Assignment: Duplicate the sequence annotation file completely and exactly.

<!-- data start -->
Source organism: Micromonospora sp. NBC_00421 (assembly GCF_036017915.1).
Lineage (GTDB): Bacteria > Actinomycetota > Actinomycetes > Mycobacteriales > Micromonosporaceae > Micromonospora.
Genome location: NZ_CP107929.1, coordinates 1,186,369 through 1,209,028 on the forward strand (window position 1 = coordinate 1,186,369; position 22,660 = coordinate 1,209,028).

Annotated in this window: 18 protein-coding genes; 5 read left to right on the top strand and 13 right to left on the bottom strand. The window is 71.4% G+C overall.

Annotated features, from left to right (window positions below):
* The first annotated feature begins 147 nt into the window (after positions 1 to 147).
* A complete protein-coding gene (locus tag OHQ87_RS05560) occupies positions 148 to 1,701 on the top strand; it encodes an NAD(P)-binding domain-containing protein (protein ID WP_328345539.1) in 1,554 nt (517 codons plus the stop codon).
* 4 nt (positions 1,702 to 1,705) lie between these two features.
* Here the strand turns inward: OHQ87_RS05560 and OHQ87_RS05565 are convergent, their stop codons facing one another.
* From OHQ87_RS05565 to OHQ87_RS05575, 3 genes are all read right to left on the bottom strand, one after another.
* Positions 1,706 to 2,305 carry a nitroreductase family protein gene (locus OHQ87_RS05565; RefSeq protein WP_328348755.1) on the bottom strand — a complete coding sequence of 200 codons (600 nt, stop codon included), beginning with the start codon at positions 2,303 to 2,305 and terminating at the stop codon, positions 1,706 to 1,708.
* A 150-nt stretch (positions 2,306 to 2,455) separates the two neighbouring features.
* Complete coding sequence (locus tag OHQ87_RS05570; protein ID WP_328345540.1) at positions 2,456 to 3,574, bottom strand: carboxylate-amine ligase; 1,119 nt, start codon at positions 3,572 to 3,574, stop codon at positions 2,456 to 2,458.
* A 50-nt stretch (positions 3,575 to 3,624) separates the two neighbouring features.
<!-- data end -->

Source organism: Micromonospora sp. NBC_00421 (assembly GCF_036017915.1).
Lineage (GTDB): Bacteria > Actinomycetota > Actinomycetes > Mycobacteriales > Micromonosporaceae > Micromonospora.
Genome location: NZ_CP107929.1, coordinates 1,186,369 through 1,209,028 on the forward strand (window position 1 = coordinate 1,186,369; position 22,660 = coordinate 1,209,028).

Annotated in this window: 18 protein-coding genes; 5 read left to right on the top strand and 13 right to left on the bottom strand. The window is 71.4% G+C overall.

Annotated features, from left to right (window positions below):
* The first annotated feature begins 147 nt into the window (after positions 1 to 147).
* A complete protein-coding gene (locus tag OHQ87_RS05560) occupies positions 148 to 1,701 on the top strand; it encodes an NAD(P)-binding domain-containing protein (protein ID WP_328345539.1) in 1,554 nt (517 codons plus the stop codon).
* 4 nt (positions 1,702 to 1,705) lie between these two features.
* Here the strand turns inward: OHQ87_RS05560 and OHQ87_RS05565 are convergent, their stop codons facing one another.
* From OHQ87_RS05565 to OHQ87_RS05575, 3 genes are all read right to left on the bottom strand, one after another.
* Positions 1,706 to 2,305 carry a nitroreductase family protein gene (locus OHQ87_RS05565; RefSeq protein WP_328348755.1) on the bottom strand — a complete coding sequence of 200 codons (600 nt, stop codon included), beginning with the start codon at positions 2,303 to 2,305 and terminating at the stop codon, positions 1,706 to 1,708.
* A 150-nt stretch (positions 2,306 to 2,455) separates the two neighbouring features.
* Complete coding sequence (locus tag OHQ87_RS05570; protein ID WP_328345540.1) at positions 2,456 to 3,574, bottom strand: carboxylate-amine ligase; 1,119 nt, start codon at positions 3,572 to 3,574, stop codon at positions 2,456 to 2,458.
* A 50-nt stretch (positions 3,575 to 3,624) separates the two neighbouring features.